Hello Again, Sydney

One Sydney-sider's experiences moving back to Sydney after a long absence overseas.

Wednesday, June 30, 2010

Our new Prime Minister

News from down under is that Julia Gillard has become the country's first female Prime Minister. Woohoo! Wooooohoooooooooo! Woooooooooooooooooooohoooooooooooooooo! At last we can cast off the reputation of being a conservative, chauvanistic society, and give ourselves a big pat on the back for electing a woman to-

Oh hello. Sorry I didn't see you there. What was that you said?

Yeah, okay, we didn't technically elect her - she was chosen by her party to replace the former PM, Kevin Rudd, but really, what does that matter? We would vote for her if we had a chance. I mean, look at her approval rating, shooting straight past that creepy-looking Tony Abbott. Woman's Day even brought out a special midweek edition to celebrate her appointment, that's how excited they were, and-

Yes, I know they were probably ordered by management to work overtime to put it out and that they did it to-

Well, "squeeze a couple of extra dollars out of readers" isn't the wording I would use. I'm sure they were excited about it - profit and pleasure are not mutually exclusive you know. Anyway, back on topic, this is just the tonic that-

If you'll let me finish, I was going to say "that Australian politics needs as we move into a new decade", not "that the Labor Party needs going into the next election". What are you insinuating anyway? That this is just some cheap PR stunt to produce an Obama-like feelgood effect among voters? Because that would be just the kind of thing I'd expect a man to say. You can't take the achievement away from Julia. You don't get to the top of the ALP tree without some serious drive and talent. Even if she was chosen because she would be popular, what's wrong with that? This is politics we're talking about. And now that it's a done deal, she's got the power, and she'll be the one making the decisions on policies and-

The mining tax? Well, that was Kevin Rudd's downfall wasn't it? You can't expect to take a chunk out of the big boys' profits and not cop a bit of retaliation, can you? Julie Gillard wouldn't be so stupid as to try that one on. She knows her place. I mean, she knows the place of politicians is to make sure the economy runs smoothly. For the good of every-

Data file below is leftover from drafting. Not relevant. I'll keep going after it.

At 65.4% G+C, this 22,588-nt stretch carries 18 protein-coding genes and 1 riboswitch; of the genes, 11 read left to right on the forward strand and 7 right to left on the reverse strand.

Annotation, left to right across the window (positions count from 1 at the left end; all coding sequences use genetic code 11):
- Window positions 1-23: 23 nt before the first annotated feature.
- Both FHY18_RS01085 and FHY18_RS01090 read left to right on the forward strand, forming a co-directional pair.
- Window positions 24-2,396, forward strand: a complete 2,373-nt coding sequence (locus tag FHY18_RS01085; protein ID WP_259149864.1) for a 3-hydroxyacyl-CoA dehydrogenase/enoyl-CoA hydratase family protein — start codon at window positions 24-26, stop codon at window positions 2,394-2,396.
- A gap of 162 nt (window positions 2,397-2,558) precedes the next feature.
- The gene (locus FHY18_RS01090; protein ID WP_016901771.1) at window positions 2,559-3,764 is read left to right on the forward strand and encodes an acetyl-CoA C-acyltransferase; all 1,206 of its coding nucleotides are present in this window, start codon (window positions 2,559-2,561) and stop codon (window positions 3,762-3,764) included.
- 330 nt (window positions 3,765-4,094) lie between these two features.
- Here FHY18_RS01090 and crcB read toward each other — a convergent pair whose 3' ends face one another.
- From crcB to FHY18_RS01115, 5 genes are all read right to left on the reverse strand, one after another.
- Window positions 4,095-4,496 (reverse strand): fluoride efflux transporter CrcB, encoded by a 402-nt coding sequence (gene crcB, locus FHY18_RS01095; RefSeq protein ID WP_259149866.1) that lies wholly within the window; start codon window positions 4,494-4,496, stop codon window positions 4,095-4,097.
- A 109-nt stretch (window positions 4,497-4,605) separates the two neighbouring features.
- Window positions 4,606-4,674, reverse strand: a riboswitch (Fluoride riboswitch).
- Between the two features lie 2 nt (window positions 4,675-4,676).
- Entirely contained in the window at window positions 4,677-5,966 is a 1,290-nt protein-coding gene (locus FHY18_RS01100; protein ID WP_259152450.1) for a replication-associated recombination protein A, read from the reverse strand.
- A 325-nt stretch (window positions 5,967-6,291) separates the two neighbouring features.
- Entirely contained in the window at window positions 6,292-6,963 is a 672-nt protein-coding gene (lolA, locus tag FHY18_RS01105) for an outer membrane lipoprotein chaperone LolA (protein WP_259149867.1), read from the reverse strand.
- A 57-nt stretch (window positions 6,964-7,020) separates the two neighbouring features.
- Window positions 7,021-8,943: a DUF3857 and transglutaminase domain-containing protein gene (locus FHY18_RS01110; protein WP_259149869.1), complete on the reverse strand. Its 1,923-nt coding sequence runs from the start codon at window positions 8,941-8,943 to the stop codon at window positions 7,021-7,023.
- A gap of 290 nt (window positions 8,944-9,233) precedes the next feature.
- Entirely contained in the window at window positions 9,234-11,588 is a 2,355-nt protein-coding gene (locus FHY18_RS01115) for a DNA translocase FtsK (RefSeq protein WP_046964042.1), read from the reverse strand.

What was that? You've heard enough and have to go? No worries. You take it easy now...

Thank God he's gone. Honestly, the cheek of some people, trying to ruin a celebration like this. Bloody un-Australian! I'm off to read the latest Woman's Day cover story about our first couple: Tim Mathieson tells how he won Julia's heart.

Thursday, June 17, 2010

Suburban scavenger

My idea for a Sydney food blog: meals prepared using ingredients found for free in the suburbs. I am more or less ripping this idea off from Hugh Fearnley-Whittingstall; I'm also aware that what the world needs now is probably not another food blog. And to cap it all off, I'm not actually very committed to the idea. But if I did go for it, this would be my first entry...

Walking down to Coogee beach with my son and a couple of his friends, we stopped to investigate some fruit lying under a tree. My first reaction, of course, was "Don't put those in your mouths!". But when my wife and I looked closer, we realised with surprise - and joy - that the fruits were edible, and something we hadn't seen since leaving Colombia: feijoa.

The feijoa is about the size of a kiwifruit, but more elongated, smooth-skinned and firmer. Inside, the flesh is light green, sweet, and (I think) smells faintly of sherbert. In Colombia we used them for juice - just chuck a bunch of them in the blender with water, strain into a jug, then add sugar/water to taste. It's customary to have a glass of juice with your meal there, and it's something we really miss. In Bogota I'd go shopping at the markets at Palo Quemado, and buy a variety of fruit for juice throughout the week: maracuya, mora, guanabano, guayaba, coruba, lulo... and feijoa. The whole Boost thing - umpteen different fruits blended with frozen yoghurt and infusions of herbal benificence - leaves me unsatisfied. What's wrong with doing just one flavour, and doing it well?

As the feijoa we found under the tree were going to waste, we collected a few and took them home. Sadly, all but the very green ones were infested with grubs, but we still managed to get a decent juice out of those that were intact. I wonder if the person who owns the tree knows the fruits are edible. I also wonder why Australia doesn't grow them commercially. They're quite big in New Zealand, so the conditions here are obviously suitable. Wouldn't it be great, I thought, if you could get feijoa from the markets.

Be careful what you wish for. About a month later they were selling feijoa at our local fruit and veg shop. But at $2.50 each (!) you'd be paying around $10 for a glass of juice. I'll stick to getting them off the ground thankyouverymuch.